Drug Combination Analysis

MCF-7 cells were exposed to the combination of DFMO and DPCPX at the indicated concentrations. The interaction of drugs was calculated using the CompuSyn software (version 1.0, Combo-Syn In., US) based on the Chou-Talalay method (24). The calculated CI (combination index) values indicate the drug interactions. Briefly, CI > 1, CI = 1, CI < 1 represent antagonistic, additive, and synergic effects, respectively.

Statistical Analyses

The cell assays were performed with multiple biological replicates (≥3). GraphPad Prism 8.2.1 was used for the statistical analyses. Data were shown as means ± standard deviation (SD). Significance analyses were carried out using Student’s t-test. The threshold for statistical significance was p < 0.05.

Results

The Combination of DFMO and DPCPX Has Synergistic Antitumor Activity

We asked whether simultaneously inhibiting ODC and A1AR has synergistic effects on inhibiting breast cancer cells. To that end, we tested the combined use of DFMO (an ODC-specific inhibitor) and DPCPX (a selective A1AR inhibitor) using the cell line MCF-7 (luminal A, ER+/PR+/HER2−). As shown in Figures 1A, B, MCF-7 cells were inhibited by DPCPX and DFMO in dose-dependent trends, but the single use of either one only showed moderate inhibition. The regular DFMO concentration used in previous cellular experiments was 2.5–20 mM (25). Therefore, we kept DFMO’s concentration at 5 mM to test the suitable DPCPX concentration for their combined use and noticed that 80 µM of DPCPX showed improved inhibition than their single use (Figure 1C). Our quantitative data from the Chou-Talalay method (24) further confirmed that the combination of 5 mM of DFMO and 80 µM DPCPX is a suitable choice for synergism (Figures 1D, E). This synergistic inhibitory effect was further confirmed by the real-time cell growth assay (Figure 1F). Additionally, DFMO and DPCPX synergistically inhibited the migration of MCF-7 cells (Figure 1G). Taken together, these data confirmed that simultaneously inhibiting ODC and A1AR has synergistic effects on inhibiting the growth and proliferation of breast cancer cells in vitro.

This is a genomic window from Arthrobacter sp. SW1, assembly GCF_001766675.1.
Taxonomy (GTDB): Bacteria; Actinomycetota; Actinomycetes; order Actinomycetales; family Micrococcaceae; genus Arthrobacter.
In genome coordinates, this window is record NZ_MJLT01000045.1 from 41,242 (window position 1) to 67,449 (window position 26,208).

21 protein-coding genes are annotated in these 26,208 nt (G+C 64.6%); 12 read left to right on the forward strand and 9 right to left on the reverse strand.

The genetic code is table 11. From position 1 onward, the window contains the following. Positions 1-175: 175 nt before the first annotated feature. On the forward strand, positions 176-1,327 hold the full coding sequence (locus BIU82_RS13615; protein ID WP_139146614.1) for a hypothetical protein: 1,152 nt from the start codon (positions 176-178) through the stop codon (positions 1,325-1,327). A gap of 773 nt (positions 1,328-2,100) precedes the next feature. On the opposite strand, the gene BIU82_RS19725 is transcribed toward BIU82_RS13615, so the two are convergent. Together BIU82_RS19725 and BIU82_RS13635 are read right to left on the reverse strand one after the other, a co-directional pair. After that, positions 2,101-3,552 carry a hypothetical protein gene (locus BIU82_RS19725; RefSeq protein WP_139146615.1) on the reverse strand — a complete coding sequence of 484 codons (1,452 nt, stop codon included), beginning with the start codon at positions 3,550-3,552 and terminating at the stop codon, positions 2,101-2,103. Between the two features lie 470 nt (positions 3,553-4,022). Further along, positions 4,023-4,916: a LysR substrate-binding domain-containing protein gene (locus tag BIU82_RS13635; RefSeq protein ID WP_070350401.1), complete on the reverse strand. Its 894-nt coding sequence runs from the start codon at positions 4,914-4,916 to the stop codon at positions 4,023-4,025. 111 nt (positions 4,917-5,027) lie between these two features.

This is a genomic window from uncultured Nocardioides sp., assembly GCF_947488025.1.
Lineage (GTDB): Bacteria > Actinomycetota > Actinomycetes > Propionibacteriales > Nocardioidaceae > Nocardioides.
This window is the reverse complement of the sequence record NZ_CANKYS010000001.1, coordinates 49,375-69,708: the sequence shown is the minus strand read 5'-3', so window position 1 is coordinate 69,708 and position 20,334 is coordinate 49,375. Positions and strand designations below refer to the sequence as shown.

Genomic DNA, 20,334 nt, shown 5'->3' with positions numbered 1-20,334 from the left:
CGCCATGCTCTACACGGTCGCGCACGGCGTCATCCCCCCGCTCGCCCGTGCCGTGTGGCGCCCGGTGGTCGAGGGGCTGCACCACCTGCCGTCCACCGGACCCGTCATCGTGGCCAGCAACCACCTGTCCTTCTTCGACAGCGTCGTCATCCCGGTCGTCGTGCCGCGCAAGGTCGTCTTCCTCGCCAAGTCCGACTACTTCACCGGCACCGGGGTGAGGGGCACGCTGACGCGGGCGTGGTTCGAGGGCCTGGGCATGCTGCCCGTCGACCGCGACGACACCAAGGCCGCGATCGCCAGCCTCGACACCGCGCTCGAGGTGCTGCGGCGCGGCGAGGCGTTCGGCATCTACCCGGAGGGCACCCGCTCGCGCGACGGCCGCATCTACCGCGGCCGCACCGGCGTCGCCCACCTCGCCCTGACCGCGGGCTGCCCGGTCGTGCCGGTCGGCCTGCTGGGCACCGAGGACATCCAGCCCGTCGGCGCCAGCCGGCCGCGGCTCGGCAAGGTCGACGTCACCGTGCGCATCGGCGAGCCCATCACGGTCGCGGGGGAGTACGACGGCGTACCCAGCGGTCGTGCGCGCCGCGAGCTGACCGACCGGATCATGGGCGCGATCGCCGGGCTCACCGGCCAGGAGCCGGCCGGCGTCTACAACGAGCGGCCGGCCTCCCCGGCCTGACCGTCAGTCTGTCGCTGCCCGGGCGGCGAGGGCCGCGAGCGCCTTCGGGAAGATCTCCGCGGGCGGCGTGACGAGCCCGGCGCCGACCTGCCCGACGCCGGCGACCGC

FIGURE 1